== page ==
We landlubbers are used to crowds and queues. You have to wonder how sailors feel about such things. Here’s a look at the traffic jam in the San Francisco Bay. All the yellow dots are cargo ships waiting to unload at the Port of Oakland.
The image is from Vessel Finder which is a really cool website. Ocean-going ships use a technology called AIS or Automatic Identification System which uses transceivers to broadcast position, course, and speed. This is analogous to air traffic control but for marine applications. We civilians don’t have to worry about preventing collisions or managing maritime traffic but that stuff obviously needs to get done. The world’s oceans may be vast, but the sea lanes get congested at choke points. Harbors, bays, inlets, straits, and the like constrict the passage of ships and sometimes they get jammed up, just like commuters on the Bay Bridge.
When you see cargo ships moored in SF Bay that usually means they are waiting to off-load. The yellow dots on the map are almost all container ships. (The orange dot labeled MTM Tokyo is a oil tanker.) The Port of Oakland is experiencing unprecedented volumes at this time. It seems the pandemic has increased consumer spending, thus increasing shipping demand. At the same time, the Port can’t deploy as many people to handle the increased traffic, which is also a pandemic issue. So, we get a traffic jam.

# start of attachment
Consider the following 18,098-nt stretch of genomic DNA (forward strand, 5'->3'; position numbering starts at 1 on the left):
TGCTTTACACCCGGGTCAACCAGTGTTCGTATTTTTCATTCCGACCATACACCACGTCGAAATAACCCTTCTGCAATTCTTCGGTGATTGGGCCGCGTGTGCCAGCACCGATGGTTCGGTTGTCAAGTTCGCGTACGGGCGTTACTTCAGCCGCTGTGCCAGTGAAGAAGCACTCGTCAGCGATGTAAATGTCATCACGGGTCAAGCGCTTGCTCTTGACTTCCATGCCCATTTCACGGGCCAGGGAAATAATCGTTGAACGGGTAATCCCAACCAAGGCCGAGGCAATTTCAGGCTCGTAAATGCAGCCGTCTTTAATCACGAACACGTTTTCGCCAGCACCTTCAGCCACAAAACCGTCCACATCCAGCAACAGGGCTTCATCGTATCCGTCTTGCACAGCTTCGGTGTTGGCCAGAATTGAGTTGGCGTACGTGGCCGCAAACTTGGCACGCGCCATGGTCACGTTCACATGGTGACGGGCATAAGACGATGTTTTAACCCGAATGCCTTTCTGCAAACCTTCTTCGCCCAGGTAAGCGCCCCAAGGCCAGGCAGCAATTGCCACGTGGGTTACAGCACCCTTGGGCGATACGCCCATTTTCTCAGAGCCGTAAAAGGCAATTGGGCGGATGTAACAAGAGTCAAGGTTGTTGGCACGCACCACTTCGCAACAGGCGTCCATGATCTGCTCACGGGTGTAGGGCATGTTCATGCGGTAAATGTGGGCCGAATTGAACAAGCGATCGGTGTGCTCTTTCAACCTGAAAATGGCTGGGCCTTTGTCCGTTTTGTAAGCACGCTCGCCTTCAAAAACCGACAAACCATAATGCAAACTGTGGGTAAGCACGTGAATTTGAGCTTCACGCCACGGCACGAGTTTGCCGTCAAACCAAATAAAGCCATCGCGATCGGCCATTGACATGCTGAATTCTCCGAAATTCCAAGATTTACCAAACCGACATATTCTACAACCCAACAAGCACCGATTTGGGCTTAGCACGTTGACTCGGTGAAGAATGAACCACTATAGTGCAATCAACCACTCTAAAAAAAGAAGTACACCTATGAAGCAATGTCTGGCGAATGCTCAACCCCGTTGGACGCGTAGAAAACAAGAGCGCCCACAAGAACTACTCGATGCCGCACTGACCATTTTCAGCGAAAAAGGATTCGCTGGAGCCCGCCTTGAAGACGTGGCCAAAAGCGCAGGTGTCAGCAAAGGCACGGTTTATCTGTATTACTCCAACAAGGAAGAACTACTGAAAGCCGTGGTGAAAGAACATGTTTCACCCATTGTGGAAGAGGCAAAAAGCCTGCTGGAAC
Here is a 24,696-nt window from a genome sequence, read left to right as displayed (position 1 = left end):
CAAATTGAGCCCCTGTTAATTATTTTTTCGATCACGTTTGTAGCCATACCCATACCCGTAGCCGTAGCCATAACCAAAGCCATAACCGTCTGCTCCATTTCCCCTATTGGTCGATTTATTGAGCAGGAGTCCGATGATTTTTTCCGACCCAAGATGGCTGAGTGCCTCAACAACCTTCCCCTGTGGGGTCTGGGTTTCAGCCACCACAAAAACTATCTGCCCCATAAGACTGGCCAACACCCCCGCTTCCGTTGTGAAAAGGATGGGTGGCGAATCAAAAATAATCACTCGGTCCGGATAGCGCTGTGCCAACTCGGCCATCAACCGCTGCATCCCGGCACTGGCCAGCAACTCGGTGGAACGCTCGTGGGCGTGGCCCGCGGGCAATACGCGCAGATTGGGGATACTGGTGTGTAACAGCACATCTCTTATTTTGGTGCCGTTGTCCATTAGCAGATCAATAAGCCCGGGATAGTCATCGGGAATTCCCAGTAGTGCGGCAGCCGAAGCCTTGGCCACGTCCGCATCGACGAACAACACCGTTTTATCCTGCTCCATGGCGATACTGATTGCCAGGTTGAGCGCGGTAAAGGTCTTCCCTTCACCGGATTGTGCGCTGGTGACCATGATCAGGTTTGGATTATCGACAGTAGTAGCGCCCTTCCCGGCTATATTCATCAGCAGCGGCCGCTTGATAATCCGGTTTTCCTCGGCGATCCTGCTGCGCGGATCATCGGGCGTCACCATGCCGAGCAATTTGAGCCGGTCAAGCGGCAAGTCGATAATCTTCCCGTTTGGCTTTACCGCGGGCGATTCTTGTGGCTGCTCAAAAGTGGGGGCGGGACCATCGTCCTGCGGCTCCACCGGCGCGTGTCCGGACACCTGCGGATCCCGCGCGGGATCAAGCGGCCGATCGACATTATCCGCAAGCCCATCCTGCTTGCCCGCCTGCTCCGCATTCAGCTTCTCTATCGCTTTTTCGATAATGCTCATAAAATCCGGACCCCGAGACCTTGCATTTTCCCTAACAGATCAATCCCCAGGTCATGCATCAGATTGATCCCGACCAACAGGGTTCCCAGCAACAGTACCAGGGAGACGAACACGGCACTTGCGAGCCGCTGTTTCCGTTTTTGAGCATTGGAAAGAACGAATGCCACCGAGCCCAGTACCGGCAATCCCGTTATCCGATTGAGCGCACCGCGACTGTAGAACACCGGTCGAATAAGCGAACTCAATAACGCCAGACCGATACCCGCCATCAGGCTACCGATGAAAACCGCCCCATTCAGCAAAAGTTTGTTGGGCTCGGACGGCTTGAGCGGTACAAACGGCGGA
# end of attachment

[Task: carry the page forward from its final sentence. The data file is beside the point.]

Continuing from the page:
The pandemic has heightened our awareness of supply chains and global inter-connectedness. (Is that a word?) Going forward, we need to improve the resiliency of these systems as domestic economies cannot “go it alone” any more. We are all one big “marketplace” these days.
Here’s what MSC Teresa, the yellow dot at the bottom of the picture, looks like:
Certainly would not want to bump into that fella if I’m out kayaking or pleasure sailing!
MSC Teresa was built in 2011 and flies under a Panamanian flag. It’s 366 meters (1201 feet) in length and its width (or “beam”) is 51 meters (167 feet). This particular voyage originated in Yantian, China, and had a stopover in Long Beach before steaming north. The Port of Oakland is the fifth-busiest in the nation behind Los Angeles, Long Beach, New York-New Jersey, and Savannah.